By Justin Sink and Mario Parker
WASHINGTON – President Joe Biden on Tuesday signed a law extending the period in which small businesses must apply for forgivable loans to help offset the costs of the coronavirus pandemic, hailing it as a “bipartisan achievement.”
Biden, in a brief ceremony at the Oval Office, said he was proud to sign the legislation, saying that without it people would lose their jobs.
The legislation will extend the paycheck protection program deadline to May 31 from March 31, giving businesses two more months to apply. The law also gives the Small Business Administration an additional 30 days to process loans, in an effort to reduce longer wait times after the government begins to filter applications more strictly to avoid fraud. .
The program – first created under the Trump administration – provides small businesses with no-fee loans guaranteed by the federal government. Payroll, rent, and operating expenses can be waived, meaning many of the loans will be converted into federal government grants.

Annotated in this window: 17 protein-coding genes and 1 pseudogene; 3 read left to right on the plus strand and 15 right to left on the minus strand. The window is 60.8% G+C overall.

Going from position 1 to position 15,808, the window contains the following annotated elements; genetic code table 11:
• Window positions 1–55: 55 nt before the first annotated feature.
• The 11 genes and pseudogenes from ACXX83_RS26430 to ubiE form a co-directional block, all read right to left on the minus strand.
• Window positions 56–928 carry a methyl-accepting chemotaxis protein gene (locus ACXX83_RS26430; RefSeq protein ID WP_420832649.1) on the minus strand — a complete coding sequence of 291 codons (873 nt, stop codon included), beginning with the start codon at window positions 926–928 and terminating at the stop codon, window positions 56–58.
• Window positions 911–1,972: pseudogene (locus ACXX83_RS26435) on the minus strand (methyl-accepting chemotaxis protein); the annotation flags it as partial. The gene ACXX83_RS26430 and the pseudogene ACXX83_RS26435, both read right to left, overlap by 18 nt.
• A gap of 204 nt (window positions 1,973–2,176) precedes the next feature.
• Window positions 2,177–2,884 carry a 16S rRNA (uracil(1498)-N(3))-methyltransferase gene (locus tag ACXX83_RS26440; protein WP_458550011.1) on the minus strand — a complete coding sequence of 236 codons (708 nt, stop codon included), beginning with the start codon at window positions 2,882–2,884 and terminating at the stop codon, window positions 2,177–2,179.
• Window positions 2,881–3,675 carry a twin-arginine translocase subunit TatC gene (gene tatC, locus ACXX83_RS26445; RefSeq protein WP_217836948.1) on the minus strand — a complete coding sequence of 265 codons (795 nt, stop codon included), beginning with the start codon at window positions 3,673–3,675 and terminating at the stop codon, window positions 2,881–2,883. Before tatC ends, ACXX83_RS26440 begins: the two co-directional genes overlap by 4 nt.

The SBA says it has approved more than 8.7 million loans valued at over $ 734 billion. Some $ 194.5 billion has already been forgiven by the government, according to agency data.
Earlier this year, the Biden administration announced changes to the program – including an exclusive two-week application window for companies with less than 20 employees and a new calculation formula for sole proprietors. The White House said the changes would help those who struggled to get loans during the early days of the program.